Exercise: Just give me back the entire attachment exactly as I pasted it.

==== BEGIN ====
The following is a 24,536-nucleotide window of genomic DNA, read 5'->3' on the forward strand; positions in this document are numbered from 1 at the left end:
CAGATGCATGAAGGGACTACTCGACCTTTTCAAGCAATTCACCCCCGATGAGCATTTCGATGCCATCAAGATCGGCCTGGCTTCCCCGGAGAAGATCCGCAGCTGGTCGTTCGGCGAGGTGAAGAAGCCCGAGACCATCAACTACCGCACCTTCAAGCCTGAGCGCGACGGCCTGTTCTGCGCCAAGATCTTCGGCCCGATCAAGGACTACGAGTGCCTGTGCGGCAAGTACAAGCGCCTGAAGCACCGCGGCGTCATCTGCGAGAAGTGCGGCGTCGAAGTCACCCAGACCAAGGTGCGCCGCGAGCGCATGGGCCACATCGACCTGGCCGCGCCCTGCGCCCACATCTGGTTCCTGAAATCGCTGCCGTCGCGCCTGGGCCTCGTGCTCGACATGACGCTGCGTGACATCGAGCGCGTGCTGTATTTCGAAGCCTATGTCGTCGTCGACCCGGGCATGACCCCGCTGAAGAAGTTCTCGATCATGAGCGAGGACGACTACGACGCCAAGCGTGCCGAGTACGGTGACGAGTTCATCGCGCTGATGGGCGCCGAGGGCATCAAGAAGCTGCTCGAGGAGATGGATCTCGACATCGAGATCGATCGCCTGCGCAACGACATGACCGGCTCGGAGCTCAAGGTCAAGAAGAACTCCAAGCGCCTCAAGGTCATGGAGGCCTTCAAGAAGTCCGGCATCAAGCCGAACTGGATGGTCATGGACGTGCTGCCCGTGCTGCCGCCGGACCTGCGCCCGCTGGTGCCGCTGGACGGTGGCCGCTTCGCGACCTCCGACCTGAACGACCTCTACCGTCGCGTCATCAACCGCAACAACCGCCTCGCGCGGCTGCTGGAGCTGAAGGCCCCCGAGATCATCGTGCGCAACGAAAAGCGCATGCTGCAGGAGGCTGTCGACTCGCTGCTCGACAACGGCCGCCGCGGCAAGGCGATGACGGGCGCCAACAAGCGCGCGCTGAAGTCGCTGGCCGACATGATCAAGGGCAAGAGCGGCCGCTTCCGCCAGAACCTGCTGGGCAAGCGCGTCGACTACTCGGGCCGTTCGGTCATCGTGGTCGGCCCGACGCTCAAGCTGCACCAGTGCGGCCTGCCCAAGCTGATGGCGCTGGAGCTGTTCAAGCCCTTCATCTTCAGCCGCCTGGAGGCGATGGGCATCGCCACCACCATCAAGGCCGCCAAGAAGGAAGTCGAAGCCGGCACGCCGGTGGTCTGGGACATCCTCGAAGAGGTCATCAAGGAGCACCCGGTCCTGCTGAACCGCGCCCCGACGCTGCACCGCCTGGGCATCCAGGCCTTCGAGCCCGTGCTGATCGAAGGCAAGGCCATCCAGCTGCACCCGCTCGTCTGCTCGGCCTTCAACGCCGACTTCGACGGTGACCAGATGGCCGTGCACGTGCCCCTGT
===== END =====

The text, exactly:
The following is a 24,536-nucleotide window of genomic DNA, read 5'->3' on the forward strand; positions in this document are numbered from 1 at the left end:
CAGATGCATGAAGGGACTACTCGACCTTTTCAAGCAATTCACCCCCGATGAGCATTTCGATGCCATCAAGATCGGCCTGGCTTCCCCGGAGAAGATCCGCAGCTGGTCGTTCGGCGAGGTGAAGAAGCCCGAGACCATCAACTACCGCACCTTCAAGCCTGAGCGCGACGGCCTGTTCTGCGCCAAGATCTTCGGCCCGATCAAGGACTACGAGTGCCTGTGCGGCAAGTACAAGCGCCTGAAGCACCGCGGCGTCATCTGCGAGAAGTGCGGCGTCGAAGTCACCCAGACCAAGGTGCGCCGCGAGCGCATGGGCCACATCGACCTGGCCGCGCCCTGCGCCCACATCTGGTTCCTGAAATCGCTGCCGTCGCGCCTGGGCCTCGTGCTCGACATGACGCTGCGTGACATCGAGCGCGTGCTGTATTTCGAAGCCTATGTCGTCGTCGACCCGGGCATGACCCCGCTGAAGAAGTTCTCGATCATGAGCGAGGACGACTACGACGCCAAGCGTGCCGAGTACGGTGACGAGTTCATCGCGCTGATGGGCGCCGAGGGCATCAAGAAGCTGCTCGAGGAGATGGATCTCGACATCGAGATCGATCGCCTGCGCAACGACATGACCGGCTCGGAGCTCAAGGTCAAGAAGAACTCCAAGCGCCTCAAGGTCATGGAGGCCTTCAAGAAGTCCGGCATCAAGCCGAACTGGATGGTCATGGACGTGCTGCCCGTGCTGCCGCCGGACCTGCGCCCGCTGGTGCCGCTGGACGGTGGCCGCTTCGCGACCTCCGACCTGAACGACCTCTACCGTCGCGTCATCAACCGCAACAACCGCCTCGCGCGGCTGCTGGAGCTGAAGGCCCCCGAGATCATCGTGCGCAACGAAAAGCGCATGCTGCAGGAGGCTGTCGACTCGCTGCTCGACAACGGCCGCCGCGGCAAGGCGATGACGGGCGCCAACAAGCGCGCGCTGAAGTCGCTGGCCGACATGATCAAGGGCAAGAGCGGCCGCTTCCGCCAGAACCTGCTGGGCAAGCGCGTCGACTACTCGGGCCGTTCGGTCATCGTGGTCGGCCCGACGCTCAAGCTGCACCAGTGCGGCCTGCCCAAGCTGATGGCGCTGGAGCTGTTCAAGCCCTTCATCTTCAGCCGCCTGGAGGCGATGGGCATCGCCACCACCATCAAGGCCGCCAAGAAGGAAGTCGAAGCCGGCACGCCGGTGGTCTGGGACATCCTCGAAGAGGTCATCAAGGAGCACCCGGTCCTGCTGAACCGCGCCCCGACGCTGCACCGCCTGGGCATCCAGGCCTTCGAGCCCGTGCTGATCGAAGGCAAGGCCATCCAGCTGCACCCGCTCGTCTGCTCGGCCTTCAACGCCGACTTCGACGGTGACCAGATGGCCGTGCACGTGCCCCTGT